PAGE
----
The Department for Transport (DfT) announced Virgin Trains would be disqualified from the bidding process following a row with Stagecoach over staff pensions risk.
Branson explained: “The pensions regulator has warned that more cash will be needed in the future, but no one knows how big that bill might eventually be and no responsible company could take that risk with pensions.
“This is an industry-wide issue and forcing rail companies to take these risks could lead to the failure of more rail franchises.”
Virgin has been working in partnership with Stagecoach since 1997 to operate a high-speed West Coast inter-city route that connects major UK cities including London, Birmingham, Manchester, Liverpool and Glasgow.
A new contract is due to be awarded in June, with the operator responsible for running West Coast mainline services from March next year.
The Virgin-Stagecoach partnership also operated the East Coast route between March 2015 and June 2018, investing over £75million and significantly increasing the number of trains running between London, Leeds and Edinburgh.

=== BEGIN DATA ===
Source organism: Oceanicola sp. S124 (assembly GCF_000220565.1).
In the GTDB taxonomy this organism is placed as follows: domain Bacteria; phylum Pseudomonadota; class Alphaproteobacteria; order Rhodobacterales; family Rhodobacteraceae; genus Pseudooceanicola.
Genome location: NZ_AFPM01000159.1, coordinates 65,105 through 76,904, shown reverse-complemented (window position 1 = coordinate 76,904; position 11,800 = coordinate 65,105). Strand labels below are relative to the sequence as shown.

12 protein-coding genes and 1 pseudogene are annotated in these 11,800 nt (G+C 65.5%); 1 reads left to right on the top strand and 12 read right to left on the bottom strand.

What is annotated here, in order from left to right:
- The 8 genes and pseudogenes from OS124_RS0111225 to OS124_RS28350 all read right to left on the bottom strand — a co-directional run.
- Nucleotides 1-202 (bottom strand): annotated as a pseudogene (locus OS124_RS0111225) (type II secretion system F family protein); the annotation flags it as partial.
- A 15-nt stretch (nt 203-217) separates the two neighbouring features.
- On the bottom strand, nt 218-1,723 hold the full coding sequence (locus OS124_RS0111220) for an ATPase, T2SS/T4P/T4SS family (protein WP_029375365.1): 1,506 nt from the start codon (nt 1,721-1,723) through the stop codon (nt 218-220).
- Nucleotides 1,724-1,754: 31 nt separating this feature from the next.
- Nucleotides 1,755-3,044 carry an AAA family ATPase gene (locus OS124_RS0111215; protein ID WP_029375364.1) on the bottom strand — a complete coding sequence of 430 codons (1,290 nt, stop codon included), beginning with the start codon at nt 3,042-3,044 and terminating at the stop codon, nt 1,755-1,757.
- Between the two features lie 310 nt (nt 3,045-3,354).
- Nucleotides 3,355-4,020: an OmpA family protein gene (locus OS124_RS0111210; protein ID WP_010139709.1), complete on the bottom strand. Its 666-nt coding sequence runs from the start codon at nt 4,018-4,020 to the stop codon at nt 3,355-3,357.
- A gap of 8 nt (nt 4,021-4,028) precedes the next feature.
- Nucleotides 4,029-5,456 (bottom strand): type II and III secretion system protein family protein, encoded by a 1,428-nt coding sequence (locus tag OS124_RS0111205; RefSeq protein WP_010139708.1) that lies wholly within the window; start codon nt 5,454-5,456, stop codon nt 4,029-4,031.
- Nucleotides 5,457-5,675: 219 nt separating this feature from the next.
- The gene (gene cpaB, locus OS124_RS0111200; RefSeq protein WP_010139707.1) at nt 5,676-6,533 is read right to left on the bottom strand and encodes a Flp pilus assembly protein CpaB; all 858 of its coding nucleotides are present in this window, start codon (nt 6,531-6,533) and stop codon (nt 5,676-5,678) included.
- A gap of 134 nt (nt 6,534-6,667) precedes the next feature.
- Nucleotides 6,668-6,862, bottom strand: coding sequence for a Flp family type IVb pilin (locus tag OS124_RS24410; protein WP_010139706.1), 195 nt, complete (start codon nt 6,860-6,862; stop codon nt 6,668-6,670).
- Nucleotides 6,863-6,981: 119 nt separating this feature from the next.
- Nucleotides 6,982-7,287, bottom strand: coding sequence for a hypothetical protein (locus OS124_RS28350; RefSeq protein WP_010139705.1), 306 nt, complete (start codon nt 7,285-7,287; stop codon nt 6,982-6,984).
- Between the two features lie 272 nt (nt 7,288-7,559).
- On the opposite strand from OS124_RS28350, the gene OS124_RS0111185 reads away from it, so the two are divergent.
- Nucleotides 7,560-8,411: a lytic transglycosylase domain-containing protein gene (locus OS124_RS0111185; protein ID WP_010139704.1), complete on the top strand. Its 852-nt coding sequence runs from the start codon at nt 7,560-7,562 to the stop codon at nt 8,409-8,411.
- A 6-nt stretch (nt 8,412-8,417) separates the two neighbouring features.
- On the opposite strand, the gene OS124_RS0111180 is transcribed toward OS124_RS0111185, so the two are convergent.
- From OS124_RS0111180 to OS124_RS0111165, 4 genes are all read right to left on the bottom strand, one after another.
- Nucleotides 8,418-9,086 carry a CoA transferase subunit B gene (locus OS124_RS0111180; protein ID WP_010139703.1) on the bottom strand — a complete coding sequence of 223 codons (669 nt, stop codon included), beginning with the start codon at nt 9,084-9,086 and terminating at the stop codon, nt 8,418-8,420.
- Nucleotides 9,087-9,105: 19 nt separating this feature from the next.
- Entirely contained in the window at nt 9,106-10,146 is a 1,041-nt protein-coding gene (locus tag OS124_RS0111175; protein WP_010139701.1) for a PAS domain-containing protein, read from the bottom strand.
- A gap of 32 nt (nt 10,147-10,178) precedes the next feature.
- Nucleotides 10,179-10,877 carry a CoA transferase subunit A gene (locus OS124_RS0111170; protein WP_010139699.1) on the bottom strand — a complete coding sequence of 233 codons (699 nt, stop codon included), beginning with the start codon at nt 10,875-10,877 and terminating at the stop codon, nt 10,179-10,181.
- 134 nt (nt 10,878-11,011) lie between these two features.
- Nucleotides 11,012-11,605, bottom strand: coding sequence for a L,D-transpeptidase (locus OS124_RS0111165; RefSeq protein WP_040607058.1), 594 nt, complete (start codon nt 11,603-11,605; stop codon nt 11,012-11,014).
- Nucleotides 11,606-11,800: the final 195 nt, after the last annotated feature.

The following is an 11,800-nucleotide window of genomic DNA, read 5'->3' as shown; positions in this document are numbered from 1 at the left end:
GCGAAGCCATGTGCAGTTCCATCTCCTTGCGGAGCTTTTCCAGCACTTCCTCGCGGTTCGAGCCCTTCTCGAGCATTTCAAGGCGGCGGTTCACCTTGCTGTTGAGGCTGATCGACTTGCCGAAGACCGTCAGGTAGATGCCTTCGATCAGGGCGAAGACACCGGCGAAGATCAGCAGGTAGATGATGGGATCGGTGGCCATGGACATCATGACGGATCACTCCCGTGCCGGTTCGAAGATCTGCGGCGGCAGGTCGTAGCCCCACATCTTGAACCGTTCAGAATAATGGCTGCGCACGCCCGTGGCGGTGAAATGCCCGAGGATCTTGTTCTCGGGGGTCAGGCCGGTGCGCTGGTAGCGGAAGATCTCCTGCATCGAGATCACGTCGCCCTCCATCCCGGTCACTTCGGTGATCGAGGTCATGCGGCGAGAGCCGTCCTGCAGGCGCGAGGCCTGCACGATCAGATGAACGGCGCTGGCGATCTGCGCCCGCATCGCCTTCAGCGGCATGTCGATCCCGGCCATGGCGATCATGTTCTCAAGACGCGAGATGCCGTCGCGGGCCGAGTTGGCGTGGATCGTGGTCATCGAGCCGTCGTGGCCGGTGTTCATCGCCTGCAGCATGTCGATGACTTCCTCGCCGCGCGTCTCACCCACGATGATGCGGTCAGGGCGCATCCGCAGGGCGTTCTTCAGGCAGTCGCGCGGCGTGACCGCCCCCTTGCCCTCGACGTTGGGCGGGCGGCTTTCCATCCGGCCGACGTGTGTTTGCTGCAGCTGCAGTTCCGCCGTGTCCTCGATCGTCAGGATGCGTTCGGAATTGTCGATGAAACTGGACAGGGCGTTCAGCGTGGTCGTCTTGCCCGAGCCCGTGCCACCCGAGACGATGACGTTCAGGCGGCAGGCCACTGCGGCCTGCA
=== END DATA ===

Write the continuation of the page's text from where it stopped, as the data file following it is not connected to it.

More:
It lost its contract after the government decided to take back control of the line.
A Virgin Trains spokesperson says: “We’re very disappointed by the DfT’s unexpected decision. We’ve led the industry for more than twenty years with our ground-breaking innovations, such as automatic delay repay, and award-winning customer service.
“We’re studying the DfT’s decision carefully to understand why they’ve taken this action and would like to reassure all our customers that they can still book and travel as normal.”
Virgin says it is looking to appeal the DfT’s decision.